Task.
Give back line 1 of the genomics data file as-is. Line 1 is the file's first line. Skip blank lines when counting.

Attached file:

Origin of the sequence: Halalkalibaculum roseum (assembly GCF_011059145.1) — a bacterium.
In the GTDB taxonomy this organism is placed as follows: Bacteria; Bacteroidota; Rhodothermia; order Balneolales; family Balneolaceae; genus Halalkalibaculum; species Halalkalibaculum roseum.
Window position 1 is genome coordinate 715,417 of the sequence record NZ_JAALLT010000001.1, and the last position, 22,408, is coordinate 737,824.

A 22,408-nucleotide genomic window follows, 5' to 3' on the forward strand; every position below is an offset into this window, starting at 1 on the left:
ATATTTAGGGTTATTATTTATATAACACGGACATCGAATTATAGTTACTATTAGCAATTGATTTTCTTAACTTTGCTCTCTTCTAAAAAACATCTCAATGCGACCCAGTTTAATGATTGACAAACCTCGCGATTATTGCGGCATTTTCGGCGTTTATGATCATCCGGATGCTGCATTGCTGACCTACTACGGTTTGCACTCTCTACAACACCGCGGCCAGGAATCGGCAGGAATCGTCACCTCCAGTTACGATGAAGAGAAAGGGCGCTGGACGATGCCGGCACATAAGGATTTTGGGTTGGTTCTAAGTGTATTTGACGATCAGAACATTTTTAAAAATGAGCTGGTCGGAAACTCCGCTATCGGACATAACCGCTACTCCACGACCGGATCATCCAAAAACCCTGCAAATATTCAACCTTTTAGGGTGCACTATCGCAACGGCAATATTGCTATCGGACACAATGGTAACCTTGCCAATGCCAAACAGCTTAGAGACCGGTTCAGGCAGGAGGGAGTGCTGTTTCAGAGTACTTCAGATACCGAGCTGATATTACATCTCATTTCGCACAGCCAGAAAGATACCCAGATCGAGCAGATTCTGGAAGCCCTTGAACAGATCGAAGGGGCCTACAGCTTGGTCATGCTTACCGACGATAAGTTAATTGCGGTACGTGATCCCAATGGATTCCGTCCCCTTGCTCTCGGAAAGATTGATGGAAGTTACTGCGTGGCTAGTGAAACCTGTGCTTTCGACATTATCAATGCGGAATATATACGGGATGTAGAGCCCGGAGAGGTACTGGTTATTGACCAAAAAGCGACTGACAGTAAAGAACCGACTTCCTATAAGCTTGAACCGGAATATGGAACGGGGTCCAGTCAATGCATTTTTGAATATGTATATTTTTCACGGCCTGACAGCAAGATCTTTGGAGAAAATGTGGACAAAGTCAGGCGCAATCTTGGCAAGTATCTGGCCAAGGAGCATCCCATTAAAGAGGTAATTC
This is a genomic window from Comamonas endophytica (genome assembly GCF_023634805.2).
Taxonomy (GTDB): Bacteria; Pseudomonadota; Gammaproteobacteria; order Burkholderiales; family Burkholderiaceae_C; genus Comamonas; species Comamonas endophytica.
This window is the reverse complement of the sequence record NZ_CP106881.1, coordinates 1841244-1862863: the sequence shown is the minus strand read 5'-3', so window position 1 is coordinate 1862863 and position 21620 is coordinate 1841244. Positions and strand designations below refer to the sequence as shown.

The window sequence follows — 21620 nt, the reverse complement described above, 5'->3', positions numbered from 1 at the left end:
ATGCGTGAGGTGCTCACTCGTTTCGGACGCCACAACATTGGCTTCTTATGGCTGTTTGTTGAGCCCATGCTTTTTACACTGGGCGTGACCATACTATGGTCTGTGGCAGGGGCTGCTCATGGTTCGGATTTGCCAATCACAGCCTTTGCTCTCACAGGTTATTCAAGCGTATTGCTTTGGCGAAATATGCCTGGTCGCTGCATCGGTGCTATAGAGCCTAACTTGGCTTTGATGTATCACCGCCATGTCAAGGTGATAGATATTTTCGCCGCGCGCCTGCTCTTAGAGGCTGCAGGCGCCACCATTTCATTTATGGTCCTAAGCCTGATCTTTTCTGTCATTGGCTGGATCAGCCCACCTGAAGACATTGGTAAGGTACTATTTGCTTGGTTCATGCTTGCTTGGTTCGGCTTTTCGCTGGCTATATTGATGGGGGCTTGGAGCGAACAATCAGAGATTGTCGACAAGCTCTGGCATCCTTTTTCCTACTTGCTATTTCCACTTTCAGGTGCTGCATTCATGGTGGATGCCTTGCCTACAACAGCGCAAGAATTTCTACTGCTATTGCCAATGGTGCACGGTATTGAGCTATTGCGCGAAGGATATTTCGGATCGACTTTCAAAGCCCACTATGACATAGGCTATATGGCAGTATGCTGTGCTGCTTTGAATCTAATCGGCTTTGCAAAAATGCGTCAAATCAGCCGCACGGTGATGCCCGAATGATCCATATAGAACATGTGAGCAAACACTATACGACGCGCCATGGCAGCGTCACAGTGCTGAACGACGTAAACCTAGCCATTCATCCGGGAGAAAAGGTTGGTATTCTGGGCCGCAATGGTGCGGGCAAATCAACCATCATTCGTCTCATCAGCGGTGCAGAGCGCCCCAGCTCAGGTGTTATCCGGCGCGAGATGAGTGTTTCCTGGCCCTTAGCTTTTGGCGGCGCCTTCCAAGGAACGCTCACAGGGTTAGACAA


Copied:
Origin of the sequence: Halalkalibaculum roseum (assembly GCF_011059145.1) — a bacterium.